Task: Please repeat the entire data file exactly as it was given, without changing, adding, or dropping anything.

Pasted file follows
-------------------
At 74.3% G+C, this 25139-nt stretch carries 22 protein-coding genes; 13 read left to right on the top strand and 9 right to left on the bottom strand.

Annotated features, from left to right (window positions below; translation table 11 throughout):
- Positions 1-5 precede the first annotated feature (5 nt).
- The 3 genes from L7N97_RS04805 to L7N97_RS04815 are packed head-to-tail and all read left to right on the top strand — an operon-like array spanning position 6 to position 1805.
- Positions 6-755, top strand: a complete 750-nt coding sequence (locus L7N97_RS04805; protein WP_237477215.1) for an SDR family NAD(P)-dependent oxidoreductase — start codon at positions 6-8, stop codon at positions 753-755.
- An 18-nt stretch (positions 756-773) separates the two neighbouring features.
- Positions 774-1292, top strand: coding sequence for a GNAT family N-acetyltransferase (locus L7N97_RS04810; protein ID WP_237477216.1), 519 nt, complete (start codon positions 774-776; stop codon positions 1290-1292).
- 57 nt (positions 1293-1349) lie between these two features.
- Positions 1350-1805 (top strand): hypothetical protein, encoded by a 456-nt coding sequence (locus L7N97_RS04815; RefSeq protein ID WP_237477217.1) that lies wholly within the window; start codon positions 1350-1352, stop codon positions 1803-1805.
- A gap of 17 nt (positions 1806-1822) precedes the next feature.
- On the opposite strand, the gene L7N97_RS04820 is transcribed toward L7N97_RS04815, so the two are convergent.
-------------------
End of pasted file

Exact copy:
At 74.3% G+C, this 25139-nt stretch carries 22 protein-coding genes; 13 read left to right on the top strand and 9 right to left on the bottom strand.

Annotated features, from left to right (window positions below; translation table 11 throughout):
- Positions 1-5 precede the first annotated feature (5 nt).
- The 3 genes from L7N97_RS04805 to L7N97_RS04815 are packed head-to-tail and all read left to right on the top strand — an operon-like array spanning position 6 to position 1805.
- Positions 6-755, top strand: a complete 750-nt coding sequence (locus L7N97_RS04805; protein WP_237477215.1) for an SDR family NAD(P)-dependent oxidoreductase — start codon at positions 6-8, stop codon at positions 753-755.
- An 18-nt stretch (positions 756-773) separates the two neighbouring features.
- Positions 774-1292, top strand: coding sequence for a GNAT family N-acetyltransferase (locus L7N97_RS04810; protein ID WP_237477216.1), 519 nt, complete (start codon positions 774-776; stop codon positions 1290-1292).
- 57 nt (positions 1293-1349) lie between these two features.
- Positions 1350-1805 (top strand): hypothetical protein, encoded by a 456-nt coding sequence (locus L7N97_RS04815; RefSeq protein ID WP_237477217.1) that lies wholly within the window; start codon positions 1350-1352, stop codon positions 1803-1805.
- A gap of 17 nt (positions 1806-1822) precedes the next feature.
- On the opposite strand, the gene L7N97_RS04820 is transcribed toward L7N97_RS04815, so the two are convergent.